This was my second year at Moira’s run and despite cutting it fine to meet the rest of the team I could immediately sense the same special atmosphere in the park that I’ve rarely experienced on race day. There’s an absence of ego, competition and nerves at Moira’s Run. Hard to put in to words it’s much more than another 5k. It was great therefore to bring such a large group to experience and support such a worthy cause.

 

 

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All the talk pre-run was about the hills; how steep, how many and how tough that steep downhill would be on the joints! To be fair The Boy and I had told people the route was undulating but we had kept a lid on how hard a run this is in order to get along a big crowd of folk. Thankfully The Runbetweeners as well as being running daft are also a generous lot and they were more than happy to support The Moira Fund in their annual fundraiser.

 

On to the run itself – a two lap course starting near the Glasshouse the route follows the perimeter path around Queens Park heading towards Shawlands before striking towards the Goals football complex. This section has a short climb, long steep descent and decent stretch of flat to get the legs going. Runners then head around the Queens Park duck pond before making their way towards the first of two significant climbs. This one sees the route work up the path towards the flag pole as you approach the 1.5k mark. This is a tough old slog but thankfully the route veers sharply to the left at the half way point and levels off passing above the refurbished bandstand.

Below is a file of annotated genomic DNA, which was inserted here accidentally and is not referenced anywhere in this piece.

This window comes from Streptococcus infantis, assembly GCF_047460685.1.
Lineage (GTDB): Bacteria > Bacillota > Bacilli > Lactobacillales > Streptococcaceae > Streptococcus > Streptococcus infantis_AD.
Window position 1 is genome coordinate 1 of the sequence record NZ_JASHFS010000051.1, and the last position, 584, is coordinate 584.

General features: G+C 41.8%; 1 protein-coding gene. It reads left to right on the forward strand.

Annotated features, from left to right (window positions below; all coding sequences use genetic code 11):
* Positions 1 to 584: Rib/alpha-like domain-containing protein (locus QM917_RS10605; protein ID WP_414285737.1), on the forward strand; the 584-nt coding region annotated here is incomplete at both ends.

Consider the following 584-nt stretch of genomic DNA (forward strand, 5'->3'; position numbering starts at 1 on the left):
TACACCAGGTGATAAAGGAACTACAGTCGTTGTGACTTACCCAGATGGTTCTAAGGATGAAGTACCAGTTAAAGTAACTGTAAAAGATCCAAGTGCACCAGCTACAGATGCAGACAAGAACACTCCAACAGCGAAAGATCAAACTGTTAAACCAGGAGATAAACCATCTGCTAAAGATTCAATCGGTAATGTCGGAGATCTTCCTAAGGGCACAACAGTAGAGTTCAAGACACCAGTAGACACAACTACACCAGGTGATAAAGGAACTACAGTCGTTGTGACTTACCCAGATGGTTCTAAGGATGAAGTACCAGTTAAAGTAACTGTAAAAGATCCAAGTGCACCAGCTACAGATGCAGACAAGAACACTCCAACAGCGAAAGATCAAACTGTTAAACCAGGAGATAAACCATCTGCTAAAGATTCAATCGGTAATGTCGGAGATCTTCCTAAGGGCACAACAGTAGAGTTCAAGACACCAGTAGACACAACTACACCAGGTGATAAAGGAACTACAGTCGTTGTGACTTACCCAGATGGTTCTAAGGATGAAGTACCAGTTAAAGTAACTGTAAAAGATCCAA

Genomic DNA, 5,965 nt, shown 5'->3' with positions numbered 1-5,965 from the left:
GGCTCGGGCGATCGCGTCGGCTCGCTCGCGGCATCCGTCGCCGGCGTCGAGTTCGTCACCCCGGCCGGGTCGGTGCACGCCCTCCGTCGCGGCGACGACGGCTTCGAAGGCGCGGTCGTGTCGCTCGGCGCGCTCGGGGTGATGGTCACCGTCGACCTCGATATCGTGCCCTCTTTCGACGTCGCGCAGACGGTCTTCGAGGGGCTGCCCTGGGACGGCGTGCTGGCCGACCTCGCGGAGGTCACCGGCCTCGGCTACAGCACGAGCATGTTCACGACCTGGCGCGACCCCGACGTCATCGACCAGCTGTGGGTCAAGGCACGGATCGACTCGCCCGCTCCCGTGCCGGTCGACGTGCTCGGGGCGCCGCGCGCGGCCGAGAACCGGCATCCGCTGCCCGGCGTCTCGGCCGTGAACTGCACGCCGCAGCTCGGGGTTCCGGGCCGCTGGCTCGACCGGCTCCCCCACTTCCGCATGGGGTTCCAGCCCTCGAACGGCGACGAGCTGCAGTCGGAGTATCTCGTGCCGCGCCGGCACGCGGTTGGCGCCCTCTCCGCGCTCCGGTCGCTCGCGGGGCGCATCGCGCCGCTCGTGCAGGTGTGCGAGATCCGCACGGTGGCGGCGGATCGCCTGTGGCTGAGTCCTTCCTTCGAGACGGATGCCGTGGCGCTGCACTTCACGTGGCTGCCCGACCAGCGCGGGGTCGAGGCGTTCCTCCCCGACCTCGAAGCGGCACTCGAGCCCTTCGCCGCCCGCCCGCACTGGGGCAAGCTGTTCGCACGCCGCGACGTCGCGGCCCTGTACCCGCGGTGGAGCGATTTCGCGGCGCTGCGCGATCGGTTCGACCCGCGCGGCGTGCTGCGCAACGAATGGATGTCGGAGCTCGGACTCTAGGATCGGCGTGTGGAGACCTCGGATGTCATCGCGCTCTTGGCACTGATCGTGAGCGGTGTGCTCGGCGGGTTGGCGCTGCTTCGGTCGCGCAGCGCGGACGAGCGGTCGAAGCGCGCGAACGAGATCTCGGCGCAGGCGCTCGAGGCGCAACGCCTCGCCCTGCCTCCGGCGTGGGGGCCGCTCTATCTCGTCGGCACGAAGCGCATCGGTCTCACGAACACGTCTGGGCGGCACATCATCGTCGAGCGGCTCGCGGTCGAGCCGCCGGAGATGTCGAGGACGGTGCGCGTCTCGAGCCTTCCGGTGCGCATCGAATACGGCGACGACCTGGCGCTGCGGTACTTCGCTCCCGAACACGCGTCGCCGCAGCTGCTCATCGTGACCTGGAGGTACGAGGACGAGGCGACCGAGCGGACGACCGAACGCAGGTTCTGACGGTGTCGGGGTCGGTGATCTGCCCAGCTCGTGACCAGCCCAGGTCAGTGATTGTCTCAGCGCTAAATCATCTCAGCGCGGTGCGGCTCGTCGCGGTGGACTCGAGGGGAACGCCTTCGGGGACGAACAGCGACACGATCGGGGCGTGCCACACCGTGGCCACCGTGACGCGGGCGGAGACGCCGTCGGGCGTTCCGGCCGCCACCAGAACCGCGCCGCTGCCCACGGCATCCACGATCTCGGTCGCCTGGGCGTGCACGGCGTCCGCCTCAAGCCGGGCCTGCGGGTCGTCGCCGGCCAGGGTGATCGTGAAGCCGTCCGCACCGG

A floral tribute on a bench reminds runners of the special nature of this run and you can sense the warmth and goodwill throughout the park.

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The route makes for the tennis courts before another sharp uphill section back towards the start/finish line for lap 2. Eeking out a smile for the assembled throng runners then make off to complete the second lap.
Finishing the route and receiving my medal from Moira’s Mum I was compelled to run back to support the other runbetweeners and participants out on route – it’s just that sort of run.

 

It’s really hard to convey what makes Moira’s Run so special but it just seems to bring the best out of people and really represents everything that is great about living in Glasgow. An event that could be a solemn and sombre occasion is so happy and upbeat. What a great testament to the organisers and legacy to Moira.

 

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Retiring to runbetweeners HQ for the morning to refuel post race we were treated to a feast by Mary which rounded off a great morning.

 

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If anyone would like to donate to Moira’s Run which supports families who have experienced bereavement following the murder or manslaughter of a loved one you can find details on their website at http://www.themoirafund.org.uk

 

Alternatively why not enter Moira’s Run 2018, raise some money and take part in what must be the friendliest, most rewarding and uplifting event on Glasgow’s running calendar. We will definitely be back in numbers next year…. and hopefully someone can iron out those hills.

 

 

 

A very late summary of my final preparations for the Berlin Marathon.

Since running the Berlin Marathon, several people have approached me to ask about the sudden halting of my training updates on here. I managed to write up my training reflections for the first few weeks of the block however these soon fizzled out when things got a little hectic at work. For now, the details will remain on the pages of my training diary but here is a quick summary of the final few weeks…

Training